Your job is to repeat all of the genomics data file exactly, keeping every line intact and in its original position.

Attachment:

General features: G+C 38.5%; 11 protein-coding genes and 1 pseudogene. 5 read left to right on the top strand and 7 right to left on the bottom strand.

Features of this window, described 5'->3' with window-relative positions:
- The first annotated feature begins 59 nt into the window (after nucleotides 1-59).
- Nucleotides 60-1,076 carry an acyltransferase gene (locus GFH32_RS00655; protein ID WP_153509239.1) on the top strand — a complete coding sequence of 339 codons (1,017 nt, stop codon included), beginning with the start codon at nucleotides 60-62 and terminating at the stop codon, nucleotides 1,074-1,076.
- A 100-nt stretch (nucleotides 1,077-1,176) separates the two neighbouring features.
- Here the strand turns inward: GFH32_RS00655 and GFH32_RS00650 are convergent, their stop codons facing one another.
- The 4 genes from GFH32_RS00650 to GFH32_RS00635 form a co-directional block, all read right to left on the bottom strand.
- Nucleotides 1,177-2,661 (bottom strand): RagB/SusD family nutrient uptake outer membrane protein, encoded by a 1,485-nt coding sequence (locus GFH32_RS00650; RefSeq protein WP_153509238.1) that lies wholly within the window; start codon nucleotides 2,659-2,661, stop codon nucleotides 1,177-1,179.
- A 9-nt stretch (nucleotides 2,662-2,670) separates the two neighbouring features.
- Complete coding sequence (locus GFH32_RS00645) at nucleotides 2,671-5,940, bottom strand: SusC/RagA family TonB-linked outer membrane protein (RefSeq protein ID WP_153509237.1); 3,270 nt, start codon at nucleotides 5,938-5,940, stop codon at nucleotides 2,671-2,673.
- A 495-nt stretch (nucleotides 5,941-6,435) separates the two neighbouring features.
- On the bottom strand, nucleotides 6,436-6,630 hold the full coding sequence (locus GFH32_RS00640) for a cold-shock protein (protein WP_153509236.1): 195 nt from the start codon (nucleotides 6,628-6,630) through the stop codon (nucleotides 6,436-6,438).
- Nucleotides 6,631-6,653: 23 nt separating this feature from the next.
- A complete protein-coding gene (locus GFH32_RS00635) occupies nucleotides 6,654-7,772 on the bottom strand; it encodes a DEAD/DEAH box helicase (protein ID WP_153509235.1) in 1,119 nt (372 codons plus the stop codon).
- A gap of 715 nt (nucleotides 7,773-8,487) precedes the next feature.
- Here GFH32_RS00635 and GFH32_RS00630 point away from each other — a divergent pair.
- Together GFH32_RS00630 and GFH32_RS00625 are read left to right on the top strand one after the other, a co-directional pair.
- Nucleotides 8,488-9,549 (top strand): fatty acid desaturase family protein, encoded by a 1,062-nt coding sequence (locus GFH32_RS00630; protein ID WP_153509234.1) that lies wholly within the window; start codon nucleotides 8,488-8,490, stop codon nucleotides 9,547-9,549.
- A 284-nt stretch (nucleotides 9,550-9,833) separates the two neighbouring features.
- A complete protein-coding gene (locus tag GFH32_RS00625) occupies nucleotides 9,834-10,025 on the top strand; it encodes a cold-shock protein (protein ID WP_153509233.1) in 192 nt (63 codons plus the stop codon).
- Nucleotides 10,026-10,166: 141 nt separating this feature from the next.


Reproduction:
General features: G+C 38.5%; 11 protein-coding genes and 1 pseudogene. 5 read left to right on the top strand and 7 right to left on the bottom strand.

Features of this window, described 5'->3' with window-relative positions:
- The first annotated feature begins 59 nt into the window (after nucleotides 1-59).
- Nucleotides 60-1,076 carry an acyltransferase gene (locus GFH32_RS00655; protein ID WP_153509239.1) on the top strand — a complete coding sequence of 339 codons (1,017 nt, stop codon included), beginning with the start codon at nucleotides 60-62 and terminating at the stop codon, nucleotides 1,074-1,076.
- A 100-nt stretch (nucleotides 1,077-1,176) separates the two neighbouring features.
- Here the strand turns inward: GFH32_RS00655 and GFH32_RS00650 are convergent, their stop codons facing one another.
- The 4 genes from GFH32_RS00650 to GFH32_RS00635 form a co-directional block, all read right to left on the bottom strand.
- Nucleotides 1,177-2,661 (bottom strand): RagB/SusD family nutrient uptake outer membrane protein, encoded by a 1,485-nt coding sequence (locus GFH32_RS00650; RefSeq protein WP_153509238.1) that lies wholly within the window; start codon nucleotides 2,659-2,661, stop codon nucleotides 1,177-1,179.
- A 9-nt stretch (nucleotides 2,662-2,670) separates the two neighbouring features.
- Complete coding sequence (locus GFH32_RS00645) at nucleotides 2,671-5,940, bottom strand: SusC/RagA family TonB-linked outer membrane protein (RefSeq protein ID WP_153509237.1); 3,270 nt, start codon at nucleotides 5,938-5,940, stop codon at nucleotides 2,671-2,673.
- A 495-nt stretch (nucleotides 5,941-6,435) separates the two neighbouring features.
- On the bottom strand, nucleotides 6,436-6,630 hold the full coding sequence (locus GFH32_RS00640) for a cold-shock protein (protein WP_153509236.1): 195 nt from the start codon (nucleotides 6,628-6,630) through the stop codon (nucleotides 6,436-6,438).
- Nucleotides 6,631-6,653: 23 nt separating this feature from the next.
- A complete protein-coding gene (locus GFH32_RS00635) occupies nucleotides 6,654-7,772 on the bottom strand; it encodes a DEAD/DEAH box helicase (protein ID WP_153509235.1) in 1,119 nt (372 codons plus the stop codon).
- A gap of 715 nt (nucleotides 7,773-8,487) precedes the next feature.
- Here GFH32_RS00635 and GFH32_RS00630 point away from each other — a divergent pair.
- Together GFH32_RS00630 and GFH32_RS00625 are read left to right on the top strand one after the other, a co-directional pair.
- Nucleotides 8,488-9,549 (top strand): fatty acid desaturase family protein, encoded by a 1,062-nt coding sequence (locus GFH32_RS00630; protein ID WP_153509234.1) that lies wholly within the window; start codon nucleotides 8,488-8,490, stop codon nucleotides 9,547-9,549.
- A 284-nt stretch (nucleotides 9,550-9,833) separates the two neighbouring features.
- A complete protein-coding gene (locus tag GFH32_RS00625) occupies nucleotides 9,834-10,025 on the top strand; it encodes a cold-shock protein (protein ID WP_153509233.1) in 192 nt (63 codons plus the stop codon).
- Nucleotides 10,026-10,166: 141 nt separating this feature from the next.